Many officials had hoped that a neutral and professional Commission apparatus — in particular the civil servants at DG NEAR — could help counterbalance Várhelyi and the Hungarian government’s influence.

    Putting SadoÅ› in charge of the department would deal a blow to those hopes.

    A longtime civil servant who has worked for the Polish foreign ministry since the 1990s, Sadoś is widely seen as a loyal ally of Poland’s ruling Law and Justice party.

    Some ambassadors represent their governments’ views while keeping a certain distance from ruling parties but Sadoś has always stuck closely to the Law and Justice line, diplomats say. One EU diplomat said Sadoś was also seen as “close to Várhelyi.” 

    For his part, Sadoś defended his professional record. 

    “Every ambassador to the EU, just like every ambassador in every country, to every international institution, represents their state, their government and follows certain instructions,” he wrote in his emailed response.   

    ‘Not happy’ 

    A key element of concern, officials say, is that Sadoś could help Várhelyi amplify Hungary’s influence in the Western Balkans. 

    “I know that a lot of member states and colleagues are not happy,” said one senior official.

    Orbán’s domestic critics also see potential danger.

    “Clearly this is a partnership between the Hungarian and Polish governments to undermine European neighborhood policy,” said Hungarian opposition MEP Attila Ara-Kovács, a member of the left-liberal Democratic Coalition. 

    “If someone close to the Polish government, who as a diplomat represented the anti-EU policy the Polish government was implementing, enters the Commission [DG NEAR], then the Commission’s political goals will be more at risk,” he said.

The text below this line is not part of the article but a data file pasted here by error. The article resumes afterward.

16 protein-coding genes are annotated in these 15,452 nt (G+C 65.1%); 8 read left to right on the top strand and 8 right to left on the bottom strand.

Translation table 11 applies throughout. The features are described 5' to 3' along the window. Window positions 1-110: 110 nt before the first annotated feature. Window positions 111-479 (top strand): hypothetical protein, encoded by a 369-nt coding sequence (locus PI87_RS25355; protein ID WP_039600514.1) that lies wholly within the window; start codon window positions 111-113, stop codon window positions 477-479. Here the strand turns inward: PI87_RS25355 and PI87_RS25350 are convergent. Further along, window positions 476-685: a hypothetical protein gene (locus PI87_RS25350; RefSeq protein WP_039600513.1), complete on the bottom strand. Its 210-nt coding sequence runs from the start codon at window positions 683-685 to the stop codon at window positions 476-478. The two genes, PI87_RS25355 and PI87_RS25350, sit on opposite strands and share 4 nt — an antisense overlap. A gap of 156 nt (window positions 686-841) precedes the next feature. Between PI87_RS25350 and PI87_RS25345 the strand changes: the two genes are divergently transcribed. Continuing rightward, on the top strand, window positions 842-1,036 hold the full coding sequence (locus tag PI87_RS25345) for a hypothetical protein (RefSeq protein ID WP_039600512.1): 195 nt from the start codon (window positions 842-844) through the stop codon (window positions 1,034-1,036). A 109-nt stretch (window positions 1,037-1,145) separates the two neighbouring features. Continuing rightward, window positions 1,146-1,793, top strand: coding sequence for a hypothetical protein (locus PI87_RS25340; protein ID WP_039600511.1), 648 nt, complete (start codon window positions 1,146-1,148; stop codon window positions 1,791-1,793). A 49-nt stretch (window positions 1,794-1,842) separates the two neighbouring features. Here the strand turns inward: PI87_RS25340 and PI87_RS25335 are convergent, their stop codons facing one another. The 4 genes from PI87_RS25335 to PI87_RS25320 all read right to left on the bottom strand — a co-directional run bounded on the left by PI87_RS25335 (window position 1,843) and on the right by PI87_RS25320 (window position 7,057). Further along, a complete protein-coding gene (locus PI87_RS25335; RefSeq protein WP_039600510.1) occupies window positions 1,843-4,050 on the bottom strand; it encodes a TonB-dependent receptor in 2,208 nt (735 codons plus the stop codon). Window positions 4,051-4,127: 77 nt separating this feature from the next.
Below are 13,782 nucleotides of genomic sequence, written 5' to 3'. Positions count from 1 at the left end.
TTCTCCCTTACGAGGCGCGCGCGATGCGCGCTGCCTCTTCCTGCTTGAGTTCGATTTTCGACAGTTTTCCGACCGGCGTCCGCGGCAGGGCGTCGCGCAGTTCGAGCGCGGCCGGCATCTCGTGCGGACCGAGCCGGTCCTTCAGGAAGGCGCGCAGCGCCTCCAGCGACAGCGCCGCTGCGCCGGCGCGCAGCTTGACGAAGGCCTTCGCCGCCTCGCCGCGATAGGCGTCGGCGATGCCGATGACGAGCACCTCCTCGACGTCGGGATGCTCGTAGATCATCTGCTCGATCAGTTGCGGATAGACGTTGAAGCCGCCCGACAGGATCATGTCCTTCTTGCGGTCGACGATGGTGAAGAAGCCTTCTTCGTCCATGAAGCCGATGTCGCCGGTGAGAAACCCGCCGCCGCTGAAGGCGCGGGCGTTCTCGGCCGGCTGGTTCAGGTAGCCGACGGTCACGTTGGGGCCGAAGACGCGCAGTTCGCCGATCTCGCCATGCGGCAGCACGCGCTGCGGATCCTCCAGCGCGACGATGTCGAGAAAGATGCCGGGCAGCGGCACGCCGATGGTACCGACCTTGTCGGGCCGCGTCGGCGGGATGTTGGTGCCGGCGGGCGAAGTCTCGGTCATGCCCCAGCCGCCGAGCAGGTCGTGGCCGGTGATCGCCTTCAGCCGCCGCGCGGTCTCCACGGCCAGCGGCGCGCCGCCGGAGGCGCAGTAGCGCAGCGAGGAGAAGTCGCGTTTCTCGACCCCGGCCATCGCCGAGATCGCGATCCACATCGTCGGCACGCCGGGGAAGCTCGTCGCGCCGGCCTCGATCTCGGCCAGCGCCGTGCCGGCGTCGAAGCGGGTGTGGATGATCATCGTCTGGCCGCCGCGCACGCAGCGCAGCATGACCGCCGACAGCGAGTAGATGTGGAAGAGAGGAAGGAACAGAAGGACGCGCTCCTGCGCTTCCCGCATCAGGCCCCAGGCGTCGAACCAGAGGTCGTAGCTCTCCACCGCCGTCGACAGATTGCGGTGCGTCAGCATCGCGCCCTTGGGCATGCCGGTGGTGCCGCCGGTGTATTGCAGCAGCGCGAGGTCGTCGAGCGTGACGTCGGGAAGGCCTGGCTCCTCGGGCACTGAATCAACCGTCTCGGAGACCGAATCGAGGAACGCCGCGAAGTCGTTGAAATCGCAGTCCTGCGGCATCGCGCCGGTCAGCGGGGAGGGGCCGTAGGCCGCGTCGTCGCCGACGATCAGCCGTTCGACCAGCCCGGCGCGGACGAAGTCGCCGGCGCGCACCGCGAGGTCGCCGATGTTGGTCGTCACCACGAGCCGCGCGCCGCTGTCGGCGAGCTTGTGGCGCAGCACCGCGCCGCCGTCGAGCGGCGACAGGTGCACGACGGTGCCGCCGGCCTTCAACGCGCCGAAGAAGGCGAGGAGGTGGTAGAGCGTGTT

But Sadoś insisted that European institutions speak as one on rule-of-law issues. 

    “Decisions in the enlargement process and accession negotiations are taken unanimously, and Poland, together with other Member States, defines the high standards … related to the rule of law, democratization, good governance, combating corruption, etc,” he said.

    “All Member States and the EU institutions speak with one voice. The Director-General of each directorate carries out his tasks within the framework of specific procedures, the Commission’s work program, strategic plans, and management,” he added.

    Beyond concerns about Sadoś himself, the application process has also raised eyebrows. 

    Critics say there are plenty of highly qualified internal candidates — including Central Europeans — and that it is unusual to open up this type of role to external candidates. That decision “already raised some questions,” the senior diplomat said.

    The process has also raised questions about a possible conflict of interest, given Várhelyi and Sadoś are close friends. Sadoś often refers to Várhelyi as a friend in conversations and Poland’s EU mission posted a selfie of the two men on Twitter in 2020.

    Under Commission rules, the portfolio commissioner — in this case Várhelyi — is consulted on applications for a director-general post.

    The job posting for the DG NEAR role also makes clear that, at the final stage of the selection process, shortlisted candidates will be interviewed by Várhelyi, von der Leyen and Budget and Administration Commissioner Johannes Hahn.

    Várhelyi’s office referred questions about the matter to a Commission spokesperson, who said the decision to open up the job to external applicants was taken collectively by the College of Commissioners.

    The Commission did not respond directly to a question about what steps are taken to ensure all job applicants are treated equally if one of them is a close friend of the relevant commissioner.

    Citing rules on confidentiality, the Commission said “no details can be provided concerning the status of the procedure or any candidates.” But the spokesperson noted the final decision would be taken by the College of Commissioners as a whole, based on a proposal from Hahn, in agreement with von der Leyen after consultation with Várhelyi.